It is ironic that during national Sunshine Week and in the run-up to Freedom of Information Day state senators passed a rule in the middle of the night to keep their emails and other documents secret.
Around 11:20 p.m. on March 13, the Senate pulled House Concurrent Resolution 1 off the table and adopted it without debate. As a legislative rule, it doesn't go to the governor for approval or veto.
The rule would keep from the public a large part of lawmakers' records dealing with public business. It stipulates that legislators act only as a body during public floor or committee sessions, so actions of an individual lawmaker are private.
Supporters of the rule change say there's a constitutional immunity for legislators that allows this. Attorney General Gary King's office disagrees, saying that immunity does not apply to concealing public documents. King says the Legislature would have to change the state Inspection of Public Records Act to grant themselves a special exemption. And that would require the governor's approval, which is unlikely to occur.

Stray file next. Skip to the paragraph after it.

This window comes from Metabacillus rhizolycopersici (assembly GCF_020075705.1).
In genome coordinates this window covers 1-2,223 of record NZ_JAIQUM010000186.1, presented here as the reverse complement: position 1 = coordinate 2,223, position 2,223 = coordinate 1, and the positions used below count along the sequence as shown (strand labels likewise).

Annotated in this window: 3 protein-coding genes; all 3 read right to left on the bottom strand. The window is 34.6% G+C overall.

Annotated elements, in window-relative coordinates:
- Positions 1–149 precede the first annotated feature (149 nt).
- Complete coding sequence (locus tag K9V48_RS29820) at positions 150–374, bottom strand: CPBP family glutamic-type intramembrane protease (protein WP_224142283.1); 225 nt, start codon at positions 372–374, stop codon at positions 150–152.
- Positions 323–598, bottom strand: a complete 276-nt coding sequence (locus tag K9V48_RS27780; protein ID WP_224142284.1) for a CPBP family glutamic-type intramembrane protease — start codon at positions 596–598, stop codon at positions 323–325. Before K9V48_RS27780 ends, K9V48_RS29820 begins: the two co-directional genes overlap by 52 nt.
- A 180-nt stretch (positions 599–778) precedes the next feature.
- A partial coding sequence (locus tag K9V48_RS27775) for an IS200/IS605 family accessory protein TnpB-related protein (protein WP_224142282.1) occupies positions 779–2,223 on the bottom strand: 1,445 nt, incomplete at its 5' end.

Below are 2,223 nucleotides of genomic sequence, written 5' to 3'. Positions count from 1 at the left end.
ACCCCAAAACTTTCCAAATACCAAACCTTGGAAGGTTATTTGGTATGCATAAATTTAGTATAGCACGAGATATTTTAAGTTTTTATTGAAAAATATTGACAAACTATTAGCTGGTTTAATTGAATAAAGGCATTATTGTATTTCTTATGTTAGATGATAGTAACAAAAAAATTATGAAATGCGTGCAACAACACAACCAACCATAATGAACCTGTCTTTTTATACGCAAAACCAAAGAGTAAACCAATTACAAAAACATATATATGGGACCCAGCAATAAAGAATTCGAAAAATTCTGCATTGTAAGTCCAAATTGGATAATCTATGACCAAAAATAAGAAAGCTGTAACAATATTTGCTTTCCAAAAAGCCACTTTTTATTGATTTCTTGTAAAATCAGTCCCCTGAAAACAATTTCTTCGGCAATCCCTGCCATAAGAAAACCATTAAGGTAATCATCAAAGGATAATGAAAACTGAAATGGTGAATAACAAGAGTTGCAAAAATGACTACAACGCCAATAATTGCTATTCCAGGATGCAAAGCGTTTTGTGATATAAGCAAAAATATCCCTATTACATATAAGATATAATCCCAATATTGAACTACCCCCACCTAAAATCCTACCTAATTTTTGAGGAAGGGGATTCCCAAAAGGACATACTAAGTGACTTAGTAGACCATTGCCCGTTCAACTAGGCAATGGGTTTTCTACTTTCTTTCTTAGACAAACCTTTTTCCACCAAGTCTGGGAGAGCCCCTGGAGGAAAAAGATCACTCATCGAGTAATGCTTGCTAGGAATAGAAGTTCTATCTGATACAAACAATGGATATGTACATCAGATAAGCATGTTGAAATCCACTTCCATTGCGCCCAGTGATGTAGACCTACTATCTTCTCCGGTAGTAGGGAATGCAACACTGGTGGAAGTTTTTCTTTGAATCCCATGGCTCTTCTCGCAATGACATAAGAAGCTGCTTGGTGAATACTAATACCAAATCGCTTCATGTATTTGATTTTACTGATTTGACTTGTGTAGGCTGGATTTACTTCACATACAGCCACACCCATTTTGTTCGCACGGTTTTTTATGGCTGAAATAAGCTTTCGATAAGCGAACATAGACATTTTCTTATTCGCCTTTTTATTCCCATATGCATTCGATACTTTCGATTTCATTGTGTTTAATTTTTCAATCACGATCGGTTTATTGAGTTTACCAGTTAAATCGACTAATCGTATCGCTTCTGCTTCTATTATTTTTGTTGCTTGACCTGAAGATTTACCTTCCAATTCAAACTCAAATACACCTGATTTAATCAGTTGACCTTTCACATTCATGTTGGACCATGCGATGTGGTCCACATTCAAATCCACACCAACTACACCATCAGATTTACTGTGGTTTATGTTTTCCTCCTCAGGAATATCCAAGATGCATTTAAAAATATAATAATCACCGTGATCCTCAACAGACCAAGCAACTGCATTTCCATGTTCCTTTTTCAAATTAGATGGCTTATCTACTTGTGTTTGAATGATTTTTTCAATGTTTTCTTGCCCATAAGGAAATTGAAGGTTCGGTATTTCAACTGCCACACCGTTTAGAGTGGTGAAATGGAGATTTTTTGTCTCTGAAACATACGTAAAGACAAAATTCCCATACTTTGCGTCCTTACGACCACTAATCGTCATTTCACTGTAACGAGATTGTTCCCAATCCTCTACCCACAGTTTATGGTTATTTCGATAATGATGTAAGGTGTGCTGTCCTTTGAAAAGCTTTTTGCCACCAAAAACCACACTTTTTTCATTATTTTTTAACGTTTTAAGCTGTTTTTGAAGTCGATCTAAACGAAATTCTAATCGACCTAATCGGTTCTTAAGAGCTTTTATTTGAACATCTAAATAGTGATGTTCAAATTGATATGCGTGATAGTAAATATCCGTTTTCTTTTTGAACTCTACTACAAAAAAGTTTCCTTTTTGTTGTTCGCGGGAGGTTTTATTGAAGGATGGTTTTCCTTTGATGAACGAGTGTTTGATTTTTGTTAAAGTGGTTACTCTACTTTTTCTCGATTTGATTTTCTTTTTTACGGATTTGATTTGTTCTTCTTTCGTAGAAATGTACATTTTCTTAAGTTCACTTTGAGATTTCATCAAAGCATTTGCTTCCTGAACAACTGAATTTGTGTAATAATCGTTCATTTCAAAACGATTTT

Some legislators have suggested that anyone who doesn't like this should go to court. King has an opportunity to do just that and back up his position with legal action. Many who railed about members of the executive branch using private email for state business — before the governor stopped the practice — have been strangely silent on emails involving the Legislature.
Meanwhile, hats off to the House of Representatives, which at least openly debated the issue before voting 48-16 to move it to the Senate. And hats off to the only senator who voted against the rule change, Pete Campos, D-Las Vegas, who said he did so to be consistent in his support of transparency in government.
— Albuquerque Journal